ebook essays pieces of the puzzle
Monday, July 19th, 2010
manic mountain

It happened last week.  Tyco announced a deal to buy ADC Telecommunications (ADCT), causing the stock to rise more than forty percent, as shown by the little uptick at the end of the price chart above.  The maker of electronics gear bought fifteen companies leading up to the peak of the dot-com craze, as investors cheered its strategy on — and its stock on, which is now worth four percent of what it was back then.  The revenue chart upper left shows that the firm managed to stay afloat, but the EPS chart details the losses; the firm never got back to the steady earnings growth it had before all of the excitement.  Had the company demonstrated caution rather than abandon, it would have been ridiculed, but only for awhile.  (Charts:  Bloomberg terminal.)

footnoted

“Who has time to read the footnotes?”  Spoken or unspoken, that’s a common theme in the markets today.  Well, Michelle Leder and the others at footnoted do — they named the site after them, after all.  Digging through SEC filings is a lost art in many parts of the investment business, but day in and day out, the site (now owned by Morningstar) offers interesting nuggets, especially in regard to questionable corporate governance practices that often come home to roost in the end.  In addition to the free site, the subscription service FootnotedPro offers more in-depth analyses.  Throughout the week, we’ll pick out posts of interest from footnoted.

investor relations information

A June posting at  B2B Voices was titled, “Social Media for Financial Communicators,” which is surely a timely topic.  From the financial planner down the street to global investment powerhouses, everyone is either talking about social media or wondering about it.  What works and what doesn’t?  Who is doing interesting and, more importantly, effective things with social media?  One area that’s ripe for development is the investor relations function.  Part of the posting references some coming tools at StockTwits, but what really caught my eye was the statement that social media was a “footnote” at the NIRI (National Investor Relations Institute) annual conference.  That doesn’t seem possible.  In any case, there will be an in-depth look at this in a few weeks on the research puzzle; tips on important developments would be appreciated.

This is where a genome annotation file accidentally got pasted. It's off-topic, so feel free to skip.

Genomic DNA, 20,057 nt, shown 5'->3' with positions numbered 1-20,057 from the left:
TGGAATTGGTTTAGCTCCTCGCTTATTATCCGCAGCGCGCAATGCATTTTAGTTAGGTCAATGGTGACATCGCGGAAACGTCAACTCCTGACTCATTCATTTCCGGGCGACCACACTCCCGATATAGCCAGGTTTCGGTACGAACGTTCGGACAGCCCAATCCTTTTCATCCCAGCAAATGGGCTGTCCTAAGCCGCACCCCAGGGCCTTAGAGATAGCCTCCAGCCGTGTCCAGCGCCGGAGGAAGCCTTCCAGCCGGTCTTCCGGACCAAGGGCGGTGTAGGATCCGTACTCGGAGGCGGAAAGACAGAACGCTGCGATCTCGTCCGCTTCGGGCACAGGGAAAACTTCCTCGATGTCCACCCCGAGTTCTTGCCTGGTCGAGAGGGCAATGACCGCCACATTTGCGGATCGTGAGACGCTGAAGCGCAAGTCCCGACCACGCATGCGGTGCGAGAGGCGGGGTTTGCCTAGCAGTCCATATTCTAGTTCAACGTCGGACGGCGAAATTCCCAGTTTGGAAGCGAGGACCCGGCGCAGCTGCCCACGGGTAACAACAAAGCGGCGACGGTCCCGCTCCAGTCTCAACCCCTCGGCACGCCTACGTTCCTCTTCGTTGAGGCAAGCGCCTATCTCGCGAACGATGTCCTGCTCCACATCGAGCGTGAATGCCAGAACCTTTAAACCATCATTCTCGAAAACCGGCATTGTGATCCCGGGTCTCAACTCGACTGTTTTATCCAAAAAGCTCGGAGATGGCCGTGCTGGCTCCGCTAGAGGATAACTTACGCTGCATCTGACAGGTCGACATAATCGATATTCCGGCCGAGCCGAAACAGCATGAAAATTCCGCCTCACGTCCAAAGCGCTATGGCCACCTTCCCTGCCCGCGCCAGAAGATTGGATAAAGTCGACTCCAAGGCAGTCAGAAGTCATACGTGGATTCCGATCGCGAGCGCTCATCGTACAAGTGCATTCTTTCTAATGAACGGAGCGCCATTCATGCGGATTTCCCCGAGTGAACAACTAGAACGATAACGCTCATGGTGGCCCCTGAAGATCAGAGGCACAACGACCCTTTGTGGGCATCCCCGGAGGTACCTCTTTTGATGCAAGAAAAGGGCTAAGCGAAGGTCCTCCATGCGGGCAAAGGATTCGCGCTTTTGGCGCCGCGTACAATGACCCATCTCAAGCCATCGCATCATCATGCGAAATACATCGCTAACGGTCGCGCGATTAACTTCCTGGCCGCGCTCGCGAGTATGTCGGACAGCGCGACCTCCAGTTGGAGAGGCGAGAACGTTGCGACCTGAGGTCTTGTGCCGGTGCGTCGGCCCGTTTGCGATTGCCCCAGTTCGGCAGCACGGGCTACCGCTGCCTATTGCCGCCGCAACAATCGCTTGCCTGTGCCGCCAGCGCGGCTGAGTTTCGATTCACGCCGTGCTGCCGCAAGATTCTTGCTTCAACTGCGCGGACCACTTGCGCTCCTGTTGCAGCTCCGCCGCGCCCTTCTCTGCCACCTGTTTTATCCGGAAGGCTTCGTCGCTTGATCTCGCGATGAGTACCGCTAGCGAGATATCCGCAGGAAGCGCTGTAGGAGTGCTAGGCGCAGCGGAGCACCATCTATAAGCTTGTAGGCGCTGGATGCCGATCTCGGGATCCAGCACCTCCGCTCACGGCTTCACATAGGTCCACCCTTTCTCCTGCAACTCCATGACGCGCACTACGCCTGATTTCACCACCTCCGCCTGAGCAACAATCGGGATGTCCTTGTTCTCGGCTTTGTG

applying the ideas

Professors at universities and technical traders could hardly seem further apart, but a screencast on Friday from Abnormal Returns (the pix inaugural site of the week) shows how linkages are changing in the market place.  Tadas Viskanta says that “traders sometimes tend to pooh-pooh academic research,” but he used an academic paper about price movements at the open in “high attention stocks” to illustrate how such work can provide perspective.  He also threw in a reference to one (MarketSci) of the sites that studies historical patterns, which often serve as a bridge between academic work and those who spend their days trading.

stocks for the long run

In Sunday’s New York Times, Jeff Sommer’s “Strategies” column reviewed Jeremy Siegel’s upbeat stance on equities.  Siegel, who gained fame from his 1994 book, Stocks for the Long Run, was quoted as saying, “It’s exactly at times like this, when bearish sentiment has brought down valuations, that your chance of strong returns in the following years is greatest.”  I’m sympathetic to that notion, but I don’t recall Siegel making the opposite point when valuations were historically high (and when devotees of his book kept saying not to “time” the market because in the long run stocks would win out).  Articles on Siegel tend to gloss over that part of the story; if he’s going to be quoted now, we ought to know how he responded when stocks were priced so that the probability of good returns was very low.

tolstoy on us

“Everyone thinks of changing the world, but no one thinks of changing himself.” — Leo Tolstoy (as quoted by Doug Kass).